Una stanza tutta per sé

The London diary & other adventures

First love

System of A Down – Chop Suey!

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I met A. by chance, and by chance we got entangled in each other’s life.
As a teenager it’s difficult to discern love from all the other feelings, and so I began a relationship that I carried on for far too long being convinced that it was something that in reality was not.
We met on a hot summer evening, and while I was relaxing with a new friend met in high school he came into my life like a fresh autumn breeze.

My summer had been extremely lonesome.
Having left all my old alleged friends behind I found myself alone for the first time, and I had promised to myself I would have never allowed anyone to get in control of my life again.
I didn’t give too much importance to our first meeting. The reality is that, at that time, for some strange reasons, all my attention was directed to the guy who introduced us, his best friend and former classmate of mine.

After that first encounter I started to hang out regularly in the place where they used to meet, spending endless afternoons with my new high school friend smoking weed and hoping to meet them again.
And so it happened.
I began to see them every day; I kept on chatting with them and slowly became part of their world, a universe made of skateboards, hip hop, punk rock, baggy jeans, and lots of weed. All I had always missed was finally there close at hand.

Pretty soon the group grew, and in a few weeks we were more than 30 people, all united by the same passions but with disparate personalities and ideals.
We were good kids, we had good grades at school, we didn’t bother anyone and above all there was great harmony between us.
We complemented each other and despite the diversities there was a complete understanding between us.
I’ve never found the same balance within any other group of people in my life.

I spent 5 years in a relationship with A., although it looked and felt more like a confused friendship than a “proper” relationship.
All our friends knew about us but no one ever dared to call us a couple.
Even after many years I still don’t know how to define what was going on between us.

I was madly in love with a person who didn’t know what he wanted, which had just ended an intense relationship with a girl who had teased him, and I tried in vain to convince him that I was the girl who could make him happy.
I became convinced that what he could give me was invaluable, and that I could have lived with the crumbs of his love for the rest of my life.

Until I couldn’t take it any more.
After two and a half years sitting on the fance of his indecision I had my first nervous breakdown, a collapse that my GP cured in a hurry with an intense Xanax treatment.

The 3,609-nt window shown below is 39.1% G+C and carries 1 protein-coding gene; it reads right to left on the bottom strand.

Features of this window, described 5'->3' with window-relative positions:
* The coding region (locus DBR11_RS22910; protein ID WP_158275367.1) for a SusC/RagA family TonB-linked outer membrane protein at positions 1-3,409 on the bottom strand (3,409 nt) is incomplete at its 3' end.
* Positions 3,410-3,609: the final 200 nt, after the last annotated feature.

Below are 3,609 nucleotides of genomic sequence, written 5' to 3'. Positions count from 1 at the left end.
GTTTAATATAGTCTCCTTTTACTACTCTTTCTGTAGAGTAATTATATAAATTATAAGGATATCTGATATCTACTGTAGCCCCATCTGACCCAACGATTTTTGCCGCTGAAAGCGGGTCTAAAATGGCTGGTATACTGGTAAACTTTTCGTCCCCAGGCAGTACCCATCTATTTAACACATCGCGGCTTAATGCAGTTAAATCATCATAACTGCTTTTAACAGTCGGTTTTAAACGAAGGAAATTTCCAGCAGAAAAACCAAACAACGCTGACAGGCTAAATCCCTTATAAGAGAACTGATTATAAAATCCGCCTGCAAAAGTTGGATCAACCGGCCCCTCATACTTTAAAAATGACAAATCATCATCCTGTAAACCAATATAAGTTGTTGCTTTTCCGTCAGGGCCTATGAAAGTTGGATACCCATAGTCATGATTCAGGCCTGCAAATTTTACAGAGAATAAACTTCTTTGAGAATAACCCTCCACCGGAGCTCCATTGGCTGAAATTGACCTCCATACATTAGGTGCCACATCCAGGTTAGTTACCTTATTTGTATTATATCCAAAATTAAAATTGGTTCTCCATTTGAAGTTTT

My first episode of psychological distress manifested itself and had been sedated in a jiffy, and perhaps not in the best way.
In retrospect, I realise that my mind was simply trying to send me a message, and to make me understand that something much more complex was going on.

A. was sitting on the tip of an iceberg made up of all the unbalanced feelings I had accumulated in 17 years, but symptoms were sedated and once I put myself back together I started again to live exactly as before.

I saw several other guys during the 5-year relationship with A., and he definitely saw other girls, but rather than being a consensual and mature decision, I realised immediately that it was a mere desperate search for love, the love I needed so badly and that he coudln’t give me.

I realised too late that I needed to stay away from him and that I had to distance myself to be able to get out of a vicious circle that went on for far too long.
We were lucky enough to have amazing friends around us who helped us in every single moment, and the fact that they were all boys made me soon understand that the male mind has completely different dynamics compared to a women’s one.

A. wasn’t  a bad guy. He simply approached all our relationship with the naivety of a teenager that doesn’t know how to deal with feelings. And I was far too complicated at that time.

After more than 10 years A. and I are still in each other’s life, we understood how to get on well with each other and how to be friends. The surprising fact is that, in the exact moment I let go of the idea of wanting to have him as a partner, our relationship took a different direction, a more healthy and balanced one, and we succeeded to become friends.

Sometimes I really have the feeling that he remained in my life all these years just to give me enough time to figure out that being friends was the only way to be.

Although we both know clearly that we are not meant to be together there is a great affection that binds us.
We grew up together, we experienced the joys and despairs of youth, we know all about each other and we are fond of each other.
Despite his inability to give me the love I wanted at all costs, A. has never left me.
Despite my periods of absence, he was always there upon my return.

I think there are few people in the world who know my heart like he does, and maybe that’s why he’s one of the first people I meet every single time I return back home, and each time is like if we had seen the day before.
We do not even need words anymore to understand each other.
We have experienced all the best and the worst we are able to give to each other and to the world.

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